You can get fake owls at big box hardware stores. Supposedly they scare rodents and other birds away. I’ve never seen that they work all that well - animals aren’t quite as stupid as we often think, and I suspect they do start to figure out that an “owl” which never moves is not, in fact, an owl. :wink:

The problem is with Ford’s wire design. They (and some other companies) use a soy-based wire insulation. It’s more environmentally friendly than the old petroleum-based insulation, but the downside is that rodents think it’s delicious.

I suspect there’s some other reason your car was targeted while your neighbor’s was not. Either random chance, or something about where that car was parked that made the squirrel avoid it.

If your parking place is assigned, so you will always park there, one thing you could try is to put a covered, side-vented short plastic box (to keep rain out) under the car, and fill it with used cat litter. I’ve found squirrels avoid my yard when the neighbor’s cat uses my garden as his toilet (which is great, except when I find the results while digging in the garden :wink: ).

just a thought… if it happened in cold weather. yes florida does get cold weather. the black car will hold the heat longer than a white car.

Now that it has been brought up, I remember I also tried this. We have a fake plastic owl that we bought to put next to the bird feeder to “hopefully” scare off the squirrels, and it did absolutely no good… I do not believe it scared off anything. Small birds landed on its head and left their “calling cards…” The squirrels just seemed to ignore it… But we did try the owl around the cars, in front, in back, on the sides, even on the roof. It did not fit in the engine compartment and we continued to get the critter visits… And it was not like the engines were warm and the warmth was what attracted them. I have four vehicles and I rotate driving them, some of these vehicles might not be driven for 3 to 5 days apart, Only the 2019 Toyota and the 2020 Honda were parked outside, and I checked the engines of both every day. By the way, both cars are Silver in color. The '85 Toyota and the '01 Ram are parked in the garage.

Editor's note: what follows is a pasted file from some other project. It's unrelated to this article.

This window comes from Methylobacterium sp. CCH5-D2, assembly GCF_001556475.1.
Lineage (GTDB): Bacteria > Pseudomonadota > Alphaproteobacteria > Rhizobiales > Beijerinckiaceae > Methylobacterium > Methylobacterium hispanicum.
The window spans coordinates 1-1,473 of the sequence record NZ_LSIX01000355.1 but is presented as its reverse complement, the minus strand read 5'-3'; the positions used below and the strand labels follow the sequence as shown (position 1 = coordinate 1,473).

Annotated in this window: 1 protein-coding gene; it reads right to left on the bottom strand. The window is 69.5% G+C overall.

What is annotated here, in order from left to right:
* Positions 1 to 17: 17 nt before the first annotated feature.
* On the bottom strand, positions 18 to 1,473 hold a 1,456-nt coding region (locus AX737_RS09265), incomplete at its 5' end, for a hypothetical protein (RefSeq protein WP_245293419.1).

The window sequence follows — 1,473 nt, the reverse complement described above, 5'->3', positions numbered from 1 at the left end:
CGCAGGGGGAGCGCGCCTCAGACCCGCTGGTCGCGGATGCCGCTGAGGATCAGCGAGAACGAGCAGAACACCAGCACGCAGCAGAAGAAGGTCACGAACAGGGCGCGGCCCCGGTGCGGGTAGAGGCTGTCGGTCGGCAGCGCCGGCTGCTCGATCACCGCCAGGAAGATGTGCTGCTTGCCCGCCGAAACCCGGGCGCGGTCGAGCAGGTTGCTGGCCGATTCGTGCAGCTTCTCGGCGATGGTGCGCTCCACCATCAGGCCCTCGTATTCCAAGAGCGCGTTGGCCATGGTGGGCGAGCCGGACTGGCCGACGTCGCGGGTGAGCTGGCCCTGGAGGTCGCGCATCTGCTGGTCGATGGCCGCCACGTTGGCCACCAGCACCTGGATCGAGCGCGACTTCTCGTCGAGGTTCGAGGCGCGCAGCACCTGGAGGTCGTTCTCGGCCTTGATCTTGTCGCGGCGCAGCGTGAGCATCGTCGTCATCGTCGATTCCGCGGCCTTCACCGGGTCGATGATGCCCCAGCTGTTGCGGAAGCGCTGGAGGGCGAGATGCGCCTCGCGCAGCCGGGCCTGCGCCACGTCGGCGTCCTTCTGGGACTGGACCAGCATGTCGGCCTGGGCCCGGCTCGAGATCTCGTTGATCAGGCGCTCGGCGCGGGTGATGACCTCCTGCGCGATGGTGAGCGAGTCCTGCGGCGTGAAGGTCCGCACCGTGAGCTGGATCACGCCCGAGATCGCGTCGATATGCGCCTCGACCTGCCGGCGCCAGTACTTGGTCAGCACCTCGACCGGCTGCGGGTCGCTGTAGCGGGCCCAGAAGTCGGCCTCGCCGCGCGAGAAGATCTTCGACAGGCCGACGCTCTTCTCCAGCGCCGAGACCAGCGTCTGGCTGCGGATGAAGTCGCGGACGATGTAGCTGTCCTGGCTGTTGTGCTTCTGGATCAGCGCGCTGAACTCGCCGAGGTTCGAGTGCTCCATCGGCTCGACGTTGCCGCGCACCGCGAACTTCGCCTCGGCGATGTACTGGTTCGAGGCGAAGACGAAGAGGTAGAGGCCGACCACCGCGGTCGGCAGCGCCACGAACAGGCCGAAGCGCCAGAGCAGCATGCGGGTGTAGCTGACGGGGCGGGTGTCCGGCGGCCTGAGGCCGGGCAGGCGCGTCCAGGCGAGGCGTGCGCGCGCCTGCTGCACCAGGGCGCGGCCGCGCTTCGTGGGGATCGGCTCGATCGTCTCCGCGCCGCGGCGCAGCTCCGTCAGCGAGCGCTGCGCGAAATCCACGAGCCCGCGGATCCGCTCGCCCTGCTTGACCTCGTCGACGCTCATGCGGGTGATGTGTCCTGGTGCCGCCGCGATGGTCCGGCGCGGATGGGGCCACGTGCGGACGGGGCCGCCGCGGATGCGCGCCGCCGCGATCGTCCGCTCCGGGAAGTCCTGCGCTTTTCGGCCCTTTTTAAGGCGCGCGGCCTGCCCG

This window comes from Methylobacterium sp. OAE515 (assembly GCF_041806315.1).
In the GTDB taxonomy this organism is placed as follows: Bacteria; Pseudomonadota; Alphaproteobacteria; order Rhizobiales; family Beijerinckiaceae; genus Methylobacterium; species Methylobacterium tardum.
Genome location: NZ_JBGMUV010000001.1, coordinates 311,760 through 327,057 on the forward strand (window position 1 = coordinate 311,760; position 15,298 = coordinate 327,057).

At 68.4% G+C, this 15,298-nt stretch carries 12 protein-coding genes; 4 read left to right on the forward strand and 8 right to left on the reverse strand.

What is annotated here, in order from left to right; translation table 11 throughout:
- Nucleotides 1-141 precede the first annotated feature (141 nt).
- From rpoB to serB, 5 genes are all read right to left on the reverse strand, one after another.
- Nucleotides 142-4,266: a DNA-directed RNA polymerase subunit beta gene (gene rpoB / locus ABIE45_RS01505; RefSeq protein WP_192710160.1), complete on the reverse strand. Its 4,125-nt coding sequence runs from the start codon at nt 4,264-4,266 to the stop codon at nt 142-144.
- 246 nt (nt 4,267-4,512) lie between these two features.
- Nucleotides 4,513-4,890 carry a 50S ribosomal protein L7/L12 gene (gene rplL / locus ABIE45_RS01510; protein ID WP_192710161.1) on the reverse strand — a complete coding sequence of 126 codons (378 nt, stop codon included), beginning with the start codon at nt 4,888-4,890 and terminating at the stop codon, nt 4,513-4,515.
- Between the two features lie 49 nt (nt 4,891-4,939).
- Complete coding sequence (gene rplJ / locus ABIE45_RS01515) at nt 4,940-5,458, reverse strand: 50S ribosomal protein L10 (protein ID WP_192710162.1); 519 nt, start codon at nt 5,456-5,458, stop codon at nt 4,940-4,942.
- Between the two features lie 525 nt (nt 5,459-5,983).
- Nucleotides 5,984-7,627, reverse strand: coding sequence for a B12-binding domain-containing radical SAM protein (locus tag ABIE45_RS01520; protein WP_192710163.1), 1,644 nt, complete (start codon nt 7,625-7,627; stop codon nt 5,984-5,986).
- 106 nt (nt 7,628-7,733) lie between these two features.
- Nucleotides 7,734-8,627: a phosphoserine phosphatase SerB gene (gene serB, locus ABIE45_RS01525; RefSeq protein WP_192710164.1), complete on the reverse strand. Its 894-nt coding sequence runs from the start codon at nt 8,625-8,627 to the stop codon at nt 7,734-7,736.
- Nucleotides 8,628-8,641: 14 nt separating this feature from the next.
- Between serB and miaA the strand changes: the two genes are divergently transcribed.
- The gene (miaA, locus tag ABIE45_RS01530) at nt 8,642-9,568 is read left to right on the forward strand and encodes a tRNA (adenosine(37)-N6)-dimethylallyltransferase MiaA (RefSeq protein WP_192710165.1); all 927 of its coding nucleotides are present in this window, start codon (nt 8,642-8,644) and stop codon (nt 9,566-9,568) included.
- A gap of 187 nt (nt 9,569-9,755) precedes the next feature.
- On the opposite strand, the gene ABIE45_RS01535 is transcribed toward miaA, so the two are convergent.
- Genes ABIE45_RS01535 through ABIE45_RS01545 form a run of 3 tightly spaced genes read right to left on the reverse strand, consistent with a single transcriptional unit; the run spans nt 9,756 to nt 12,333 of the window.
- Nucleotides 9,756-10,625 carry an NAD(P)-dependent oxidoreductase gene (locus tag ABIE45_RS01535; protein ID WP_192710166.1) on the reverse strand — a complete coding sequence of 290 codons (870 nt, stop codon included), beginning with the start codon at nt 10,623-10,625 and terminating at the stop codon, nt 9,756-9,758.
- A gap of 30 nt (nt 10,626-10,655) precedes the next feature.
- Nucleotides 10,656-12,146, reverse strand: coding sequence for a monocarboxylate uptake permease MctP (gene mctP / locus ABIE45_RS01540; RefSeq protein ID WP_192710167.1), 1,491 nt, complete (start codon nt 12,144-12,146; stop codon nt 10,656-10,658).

I also have a very realistic plastic/rubber snake that I bought to put on top of the porch lights. Small birds (sparrows, wrens, etc…) have tried to make nests on top of the lights, I do not want the mess on the walls, railings, or benches on the porch, so I have put the snake up on the lamps, and like the owl, the birds ignore it. I ultimately put a plastic bag over the lamp during breeding season. They do not like the bag…

If Tropical Storm Elsa was not dumping rain on us right now, I would have included a “Family Portrait” of the Owl and Snake…

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When I was a kid, those fake snakes were primarily for scaring the hell out of my dad. They worked great on him, but the wildlife didn’t seem bothered.

I have the same problem with swallows on my patio light. I even put up some swallow cup nest boxes. They’ll build a nest there, and also on the light because they’re jerks. They don’t even use the light nest. They just like to build there. I’ve given up on having a clean light during spring.

Maybe something a squirrel would like to eat – nuts, seeds, old peanut butter sandwiches, etc — accumulated in the fresh air inlet screen, the area right below the windshield. Vacuum that area weekly, and also pop the hood and vacuum underneath inside the engine compartment. You could try spraying something like a weak sol’n of Lysol or Pinesol in that area too. Who knows, might help.

you can try something like this…
Amazon.com : Loraffe Under Hood Rodent Ultrasonic Rat Repellent Mice Deterrent with Ultrasound and LED Flashlights, for 12V 24V Vehicle Auto Garage Pest Control, Keep Animal from Chewing Car Wiring : Garden & Outdoor

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Hey WW,

Actually I did try using a couple of electronic dissuasions/repulsion gadgets, I just forgot to mention it in that exceedingly long posting that I made. I’ve included a photo of the two that I tried. The little Black and Decker is a cutie and is pretty much worthless. I even put it on the bird feeder and it did not scare anything away, not a bird nor squirrel.

The Transonic Pro also did not work on the varmints, even with it turned up to Maximum… But the teenage boys who played basketball in their driveway next door complained that it was really ignoring… With it on the bird feeder, it kept the birds away, but the squirrel ignored it.

So, in my considered opinion, my best solution is still the Moth Balls and “cheap” Dryer Sheets. Thank you for taking the time to research this for me.

I hope the many suggestions help the other folk who are also experiencing this problem.